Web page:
Speaking of adaptations, the bestseller “Where the Crawdads Sing” (** stars out of ****) has been made into a movie that lands in theaters today. It is … acceptable. As with most screen versions of popular novels, the filmmakers deviate from the book’s storyline as little as possible other than intercutting between the backstory of Kya (Daisy Edgar-Jones, above), the “Marsh Girl” of the book’s North Carolina coastal setting, and her trial for murder. Edgar-Jones is a British actress who was in “Normal People,” the 2020 Hulu series that did better by author Sally Rooney than “Crawdads” does by Delia Owens, and she’s very good here – she comes across as Anne Hathaway’s odder, more interesting sister. Any and all fans of David Strathairn – we are few but we are hardy – will be glad to see him in the sizable role of Kya’s foxy defense attorney, making like Atticus finch with a few miles on him. The Carolina coast is captured well by Suzie Lavelle’s and Kate McCullogh’s cinematography. And that’s about it, including an unsurprising twist ending and two romantic male leads, one kind (Taylor John Smith) and one dastardly (Harris Dickinson), who for the life of me I couldn’t tell apart.

“Hallelujah: Leonard Cohen, a Journey, a Song” (*** stars out of ****) opens theatrically this weekend – it comes to Boston on the 22nd – and it’s as scrambled as its title, a rock documentary that can’t decide whether to be a biographical celebration of the late singer or a history of how his most well-known song vaulted from obscurity (on an album Cohen’s label wouldn’t even release in the U.S.) to ubiquity (weddings, TV talent shows, and your cousin’s son’s bar mitzvah). If you’re a Cohen fan – I am – it’s worth a watch for the many archival interviews in which the singer feints and sidesteps with his trademark graveyard humor, and directors Daniel Gellar and Dayna Goldfine are good about presenting both sides of the legend, the Zen monk and the ladies’ man – the holy and the horny. If you’re a fan of Welsh rocker John Cale – I am – it’s good to see his early-1990s re-arrangement of “Hallelujah” given credit as the spark that lit the fuse. But, man, I do not need to hear that song again and I bet you don’t either, and the documentary lays it on thick with every version imaginable. Which is a shame, because it’s a fine piece of work that has been buried six feet deep by overexposure.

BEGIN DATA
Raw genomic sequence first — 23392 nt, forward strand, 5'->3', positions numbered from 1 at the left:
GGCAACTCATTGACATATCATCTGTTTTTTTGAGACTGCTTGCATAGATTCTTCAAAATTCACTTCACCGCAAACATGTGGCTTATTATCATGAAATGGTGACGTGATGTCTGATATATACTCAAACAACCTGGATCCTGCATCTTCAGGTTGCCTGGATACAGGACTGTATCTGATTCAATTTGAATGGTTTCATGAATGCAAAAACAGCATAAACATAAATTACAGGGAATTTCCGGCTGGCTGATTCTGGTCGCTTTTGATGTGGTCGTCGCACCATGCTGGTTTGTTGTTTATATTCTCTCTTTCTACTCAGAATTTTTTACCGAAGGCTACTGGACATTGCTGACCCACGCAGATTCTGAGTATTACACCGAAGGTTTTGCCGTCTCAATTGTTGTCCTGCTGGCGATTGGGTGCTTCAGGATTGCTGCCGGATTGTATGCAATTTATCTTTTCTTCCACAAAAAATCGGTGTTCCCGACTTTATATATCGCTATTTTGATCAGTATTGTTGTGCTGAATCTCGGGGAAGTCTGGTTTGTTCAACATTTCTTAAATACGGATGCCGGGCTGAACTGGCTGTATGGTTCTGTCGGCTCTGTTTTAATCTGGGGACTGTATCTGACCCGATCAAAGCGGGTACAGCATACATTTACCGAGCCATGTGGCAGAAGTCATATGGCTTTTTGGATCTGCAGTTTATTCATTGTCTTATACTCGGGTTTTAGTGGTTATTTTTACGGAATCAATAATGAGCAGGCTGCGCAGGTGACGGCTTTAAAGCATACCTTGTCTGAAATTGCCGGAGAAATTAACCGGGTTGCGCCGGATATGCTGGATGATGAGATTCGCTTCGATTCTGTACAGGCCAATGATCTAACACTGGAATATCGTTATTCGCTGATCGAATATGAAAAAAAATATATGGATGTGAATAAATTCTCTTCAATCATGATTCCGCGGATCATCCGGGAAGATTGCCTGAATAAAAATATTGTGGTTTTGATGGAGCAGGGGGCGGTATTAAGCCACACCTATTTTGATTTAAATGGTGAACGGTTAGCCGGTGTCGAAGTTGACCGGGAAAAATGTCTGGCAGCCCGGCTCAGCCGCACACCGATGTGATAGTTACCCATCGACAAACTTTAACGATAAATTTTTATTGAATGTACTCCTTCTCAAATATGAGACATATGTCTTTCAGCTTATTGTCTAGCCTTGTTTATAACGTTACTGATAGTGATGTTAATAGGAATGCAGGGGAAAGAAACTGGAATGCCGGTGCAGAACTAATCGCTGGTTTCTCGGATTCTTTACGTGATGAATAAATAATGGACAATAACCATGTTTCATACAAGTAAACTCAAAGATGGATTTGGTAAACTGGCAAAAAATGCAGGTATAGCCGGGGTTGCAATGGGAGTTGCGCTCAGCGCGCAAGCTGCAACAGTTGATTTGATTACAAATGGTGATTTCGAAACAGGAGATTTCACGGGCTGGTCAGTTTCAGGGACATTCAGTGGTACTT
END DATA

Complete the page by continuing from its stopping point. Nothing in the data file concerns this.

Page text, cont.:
Additional openings: I missed the screening for Mrs. Harris Goes to Paris (in theaters starting Friday), but reviews are kind, and Lesley Manville is well deserving of a full-on lead role. (Wouldn’t it be nice to see her “Phantom Thread” character, the brilliantly cold sister of Daniel Day-Lewis’s couturier, get her own movie?)

A new Claire Denis film comes to Boston this weekend: Both Sides of the Blade,” a romantic triangle starring Juliette Binoche, Vincent London, and Grégoire Colin. It arrives on VOD August 23 and I’ll review it then, but know that Denis is a filmmaker who thinks of genre as just one more convention to be upended.

I’m serious, though. Get outside and go for a walk.